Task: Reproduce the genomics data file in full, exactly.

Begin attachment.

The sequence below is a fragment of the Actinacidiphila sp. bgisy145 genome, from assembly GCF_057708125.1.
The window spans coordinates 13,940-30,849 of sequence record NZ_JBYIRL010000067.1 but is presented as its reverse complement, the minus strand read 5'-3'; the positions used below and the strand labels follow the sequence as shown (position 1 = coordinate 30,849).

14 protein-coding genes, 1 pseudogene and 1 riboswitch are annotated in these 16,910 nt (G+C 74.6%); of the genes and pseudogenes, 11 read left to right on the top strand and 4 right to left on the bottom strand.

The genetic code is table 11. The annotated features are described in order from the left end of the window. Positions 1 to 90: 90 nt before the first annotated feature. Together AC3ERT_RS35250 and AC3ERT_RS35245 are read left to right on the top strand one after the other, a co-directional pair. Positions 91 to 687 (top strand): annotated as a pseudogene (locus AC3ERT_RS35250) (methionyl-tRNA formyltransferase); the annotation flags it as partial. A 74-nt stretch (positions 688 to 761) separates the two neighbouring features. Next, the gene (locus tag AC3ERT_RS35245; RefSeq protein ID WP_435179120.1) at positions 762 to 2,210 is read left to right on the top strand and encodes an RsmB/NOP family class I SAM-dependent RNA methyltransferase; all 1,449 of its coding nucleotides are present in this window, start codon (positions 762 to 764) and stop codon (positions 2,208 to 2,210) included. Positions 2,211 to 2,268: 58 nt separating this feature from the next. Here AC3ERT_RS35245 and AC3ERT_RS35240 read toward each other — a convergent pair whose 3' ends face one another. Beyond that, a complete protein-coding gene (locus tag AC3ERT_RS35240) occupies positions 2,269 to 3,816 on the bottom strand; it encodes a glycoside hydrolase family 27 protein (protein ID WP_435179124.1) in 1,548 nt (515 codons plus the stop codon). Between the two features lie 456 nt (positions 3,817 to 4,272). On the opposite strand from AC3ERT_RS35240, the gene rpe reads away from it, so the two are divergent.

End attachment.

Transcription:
The sequence below is a fragment of the Actinacidiphila sp. bgisy145 genome, from assembly GCF_057708125.1.
The window spans coordinates 13,940-30,849 of sequence record NZ_JBYIRL010000067.1 but is presented as its reverse complement, the minus strand read 5'-3'; the positions used below and the strand labels follow the sequence as shown (position 1 = coordinate 30,849).

14 protein-coding genes, 1 pseudogene and 1 riboswitch are annotated in these 16,910 nt (G+C 74.6%); of the genes and pseudogenes, 11 read left to right on the top strand and 4 right to left on the bottom strand.

The genetic code is table 11. The annotated features are described in order from the left end of the window. Positions 1 to 90: 90 nt before the first annotated feature. Together AC3ERT_RS35250 and AC3ERT_RS35245 are read left to right on the top strand one after the other, a co-directional pair. Positions 91 to 687 (top strand): annotated as a pseudogene (locus AC3ERT_RS35250) (methionyl-tRNA formyltransferase); the annotation flags it as partial. A 74-nt stretch (positions 688 to 761) separates the two neighbouring features. Next, the gene (locus tag AC3ERT_RS35245; RefSeq protein ID WP_435179120.1) at positions 762 to 2,210 is read left to right on the top strand and encodes an RsmB/NOP family class I SAM-dependent RNA methyltransferase; all 1,449 of its coding nucleotides are present in this window, start codon (positions 762 to 764) and stop codon (positions 2,208 to 2,210) included. Positions 2,211 to 2,268: 58 nt separating this feature from the next. Here AC3ERT_RS35245 and AC3ERT_RS35240 read toward each other — a convergent pair whose 3' ends face one another. Beyond that, a complete protein-coding gene (locus tag AC3ERT_RS35240) occupies positions 2,269 to 3,816 on the bottom strand; it encodes a glycoside hydrolase family 27 protein (protein ID WP_435179124.1) in 1,548 nt (515 codons plus the stop codon). Between the two features lie 456 nt (positions 3,817 to 4,272). On the opposite strand from AC3ERT_RS35240, the gene rpe reads away from it, so the two are divergent.